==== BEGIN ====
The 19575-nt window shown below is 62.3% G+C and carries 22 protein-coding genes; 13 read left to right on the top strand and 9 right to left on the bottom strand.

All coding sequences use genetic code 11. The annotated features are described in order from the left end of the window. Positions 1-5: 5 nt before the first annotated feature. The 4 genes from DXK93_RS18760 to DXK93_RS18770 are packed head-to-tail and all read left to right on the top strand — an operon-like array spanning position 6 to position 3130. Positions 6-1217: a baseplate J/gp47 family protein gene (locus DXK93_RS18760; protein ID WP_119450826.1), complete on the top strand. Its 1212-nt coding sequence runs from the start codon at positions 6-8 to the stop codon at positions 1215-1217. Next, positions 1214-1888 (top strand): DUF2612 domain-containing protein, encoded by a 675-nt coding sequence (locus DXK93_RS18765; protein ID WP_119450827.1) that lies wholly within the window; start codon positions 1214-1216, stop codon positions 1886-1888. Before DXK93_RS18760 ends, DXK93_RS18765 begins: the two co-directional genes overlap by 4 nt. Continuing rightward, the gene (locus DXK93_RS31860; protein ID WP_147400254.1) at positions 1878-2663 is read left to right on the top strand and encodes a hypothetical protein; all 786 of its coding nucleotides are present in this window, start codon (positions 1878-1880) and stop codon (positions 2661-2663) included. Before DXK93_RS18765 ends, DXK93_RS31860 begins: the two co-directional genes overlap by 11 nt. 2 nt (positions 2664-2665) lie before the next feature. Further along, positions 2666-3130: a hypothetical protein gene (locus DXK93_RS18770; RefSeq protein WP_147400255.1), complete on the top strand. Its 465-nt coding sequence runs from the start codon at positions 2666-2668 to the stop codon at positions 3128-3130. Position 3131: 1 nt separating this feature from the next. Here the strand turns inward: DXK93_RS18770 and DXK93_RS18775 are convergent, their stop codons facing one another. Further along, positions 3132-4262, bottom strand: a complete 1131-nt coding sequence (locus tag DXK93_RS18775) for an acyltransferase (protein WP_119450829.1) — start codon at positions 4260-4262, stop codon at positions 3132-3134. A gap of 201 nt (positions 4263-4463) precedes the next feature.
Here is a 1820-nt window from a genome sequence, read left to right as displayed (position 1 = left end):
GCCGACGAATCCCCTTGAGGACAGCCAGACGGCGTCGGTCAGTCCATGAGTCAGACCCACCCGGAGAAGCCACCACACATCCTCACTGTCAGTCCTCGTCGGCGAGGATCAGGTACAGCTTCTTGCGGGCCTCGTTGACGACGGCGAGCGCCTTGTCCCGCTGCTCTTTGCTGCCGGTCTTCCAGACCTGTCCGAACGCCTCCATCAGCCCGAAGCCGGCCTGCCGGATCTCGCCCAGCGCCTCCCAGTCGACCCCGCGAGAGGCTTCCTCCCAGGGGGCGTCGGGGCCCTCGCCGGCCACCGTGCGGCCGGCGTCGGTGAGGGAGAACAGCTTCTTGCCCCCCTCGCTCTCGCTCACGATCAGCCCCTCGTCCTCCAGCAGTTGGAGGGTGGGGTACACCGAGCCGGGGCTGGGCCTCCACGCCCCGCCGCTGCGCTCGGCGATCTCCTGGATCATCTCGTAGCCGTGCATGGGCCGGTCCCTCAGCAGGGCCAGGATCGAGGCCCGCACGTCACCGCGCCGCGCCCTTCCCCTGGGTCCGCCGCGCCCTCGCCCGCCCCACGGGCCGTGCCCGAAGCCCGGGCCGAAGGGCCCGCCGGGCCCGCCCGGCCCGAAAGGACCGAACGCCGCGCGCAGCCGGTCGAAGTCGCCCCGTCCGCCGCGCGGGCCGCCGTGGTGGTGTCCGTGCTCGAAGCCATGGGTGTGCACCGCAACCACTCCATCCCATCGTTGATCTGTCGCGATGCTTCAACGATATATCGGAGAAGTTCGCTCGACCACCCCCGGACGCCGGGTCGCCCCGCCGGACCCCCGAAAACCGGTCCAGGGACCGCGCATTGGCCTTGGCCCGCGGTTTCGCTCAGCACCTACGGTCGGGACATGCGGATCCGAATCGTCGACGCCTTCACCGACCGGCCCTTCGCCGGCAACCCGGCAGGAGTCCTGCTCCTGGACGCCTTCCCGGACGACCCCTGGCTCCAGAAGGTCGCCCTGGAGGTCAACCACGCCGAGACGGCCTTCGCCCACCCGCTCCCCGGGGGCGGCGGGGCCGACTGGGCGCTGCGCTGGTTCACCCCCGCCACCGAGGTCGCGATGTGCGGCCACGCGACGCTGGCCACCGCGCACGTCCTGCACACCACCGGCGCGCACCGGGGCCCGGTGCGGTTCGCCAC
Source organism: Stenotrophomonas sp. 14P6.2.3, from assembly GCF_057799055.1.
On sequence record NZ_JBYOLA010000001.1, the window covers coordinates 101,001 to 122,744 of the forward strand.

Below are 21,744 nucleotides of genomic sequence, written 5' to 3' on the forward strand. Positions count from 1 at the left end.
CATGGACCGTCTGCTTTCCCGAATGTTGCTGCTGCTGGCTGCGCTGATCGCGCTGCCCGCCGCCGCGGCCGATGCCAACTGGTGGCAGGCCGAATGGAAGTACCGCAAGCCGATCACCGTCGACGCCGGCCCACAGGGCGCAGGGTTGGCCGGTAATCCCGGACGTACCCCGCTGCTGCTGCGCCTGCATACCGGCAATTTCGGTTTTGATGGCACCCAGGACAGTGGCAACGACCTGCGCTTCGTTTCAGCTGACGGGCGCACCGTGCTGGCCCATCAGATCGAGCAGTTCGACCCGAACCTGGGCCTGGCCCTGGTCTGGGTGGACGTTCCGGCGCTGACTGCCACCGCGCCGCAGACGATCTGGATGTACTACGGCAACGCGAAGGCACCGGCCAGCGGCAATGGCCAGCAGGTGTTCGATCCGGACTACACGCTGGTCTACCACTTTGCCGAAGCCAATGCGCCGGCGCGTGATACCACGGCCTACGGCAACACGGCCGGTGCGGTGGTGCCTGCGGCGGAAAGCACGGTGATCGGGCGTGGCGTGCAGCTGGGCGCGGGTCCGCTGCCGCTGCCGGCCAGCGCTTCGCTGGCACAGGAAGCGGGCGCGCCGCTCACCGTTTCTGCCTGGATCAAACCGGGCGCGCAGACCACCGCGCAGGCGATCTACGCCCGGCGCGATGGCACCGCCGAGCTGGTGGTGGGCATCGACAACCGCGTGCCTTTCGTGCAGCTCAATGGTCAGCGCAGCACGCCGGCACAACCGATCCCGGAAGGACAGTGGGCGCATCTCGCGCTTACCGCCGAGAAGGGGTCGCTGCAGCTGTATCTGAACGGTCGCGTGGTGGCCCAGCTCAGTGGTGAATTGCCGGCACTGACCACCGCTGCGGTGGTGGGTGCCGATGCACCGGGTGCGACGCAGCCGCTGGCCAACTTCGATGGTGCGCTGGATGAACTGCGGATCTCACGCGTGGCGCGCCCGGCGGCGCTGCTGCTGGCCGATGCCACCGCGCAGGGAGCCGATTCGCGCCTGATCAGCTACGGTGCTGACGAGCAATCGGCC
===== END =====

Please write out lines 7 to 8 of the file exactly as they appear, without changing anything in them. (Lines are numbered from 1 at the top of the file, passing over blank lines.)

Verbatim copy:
Below are 21,744 nucleotides of genomic sequence, written 5' to 3' on the forward strand. Positions count from 1 at the left end.
CATGGACCGTCTGCTTTCCCGAATGTTGCTGCTGCTGGCTGCGCTGATCGCGCTGCCCGCCGCCGCGGCCGATGCCAACTGGTGGCAGGCCGAATGGAAGTACCGCAAGCCGATCACCGTCGACGCCGGCCCACAGGGCGCAGGGTTGGCCGGTAATCCCGGACGTACCCCGCTGCTGCTGCGCCTGCATACCGGCAATTTCGGTTTTGATGGCACCCAGGACAGTGGCAACGACCTGCGCTTCGTTTCAGCTGACGGGCGCACCGTGCTGGCCCATCAGATCGAGCAGTTCGACCCGAACCTGGGCCTGGCCCTGGTCTGGGTGGACGTTCCGGCGCTGACTGCCACCGCGCCGCAGACGATCTGGATGTACTACGGCAACGCGAAGGCACCGGCCAGCGGCAATGGCCAGCAGGTGTTCGATCCGGACTACACGCTGGTCTACCACTTTGCCGAAGCCAATGCGCCGGCGCGTGATACCACGGCCTACGGCAACACGGCCGGTGCGGTGGTGCCTGCGGCGGAAAGCACGGTGATCGGGCGTGGCGTGCAGCTGGGCGCGGGTCCGCTGCCGCTGCCGGCCAGCGCTTCGCTGGCACAGGAAGCGGGCGCGCCGCTCACCGTTTCTGCCTGGATCAAACCGGGCGCGCAGACCACCGCGCAGGCGATCTACGCCCGGCGCGATGGCACCGCCGAGCTGGTGGTGGGCATCGACAACCGCGTGCCTTTCGTGCAGCTCAATGGTCAGCGCAGCACGCCGGCACAACCGATCCCGGAAGGACAGTGGGCGCATCTCGCGCTTACCGCCGAGAAGGGGTCGCTGCAGCTGTATCTGAACGGTCGCGTGGTGGCCCAGCTCAGTGGTGAATTGCCGGCACTGACCACCGCTGCGGTGGTGGGTGCCGATGCACCGGGTGCGACGCAGCCGCTGGCCAACTTCGATGGTGCGCTGGATGAACTGCGGATCTCACGCGTGGCGCGCCCGGCGGCGCTGCTGCTGGCCGATGCCACCGCGCAGGGAGCCGATTCGCGCCTGATCAGCTACGGTGCTGACGAGCAATCGGCC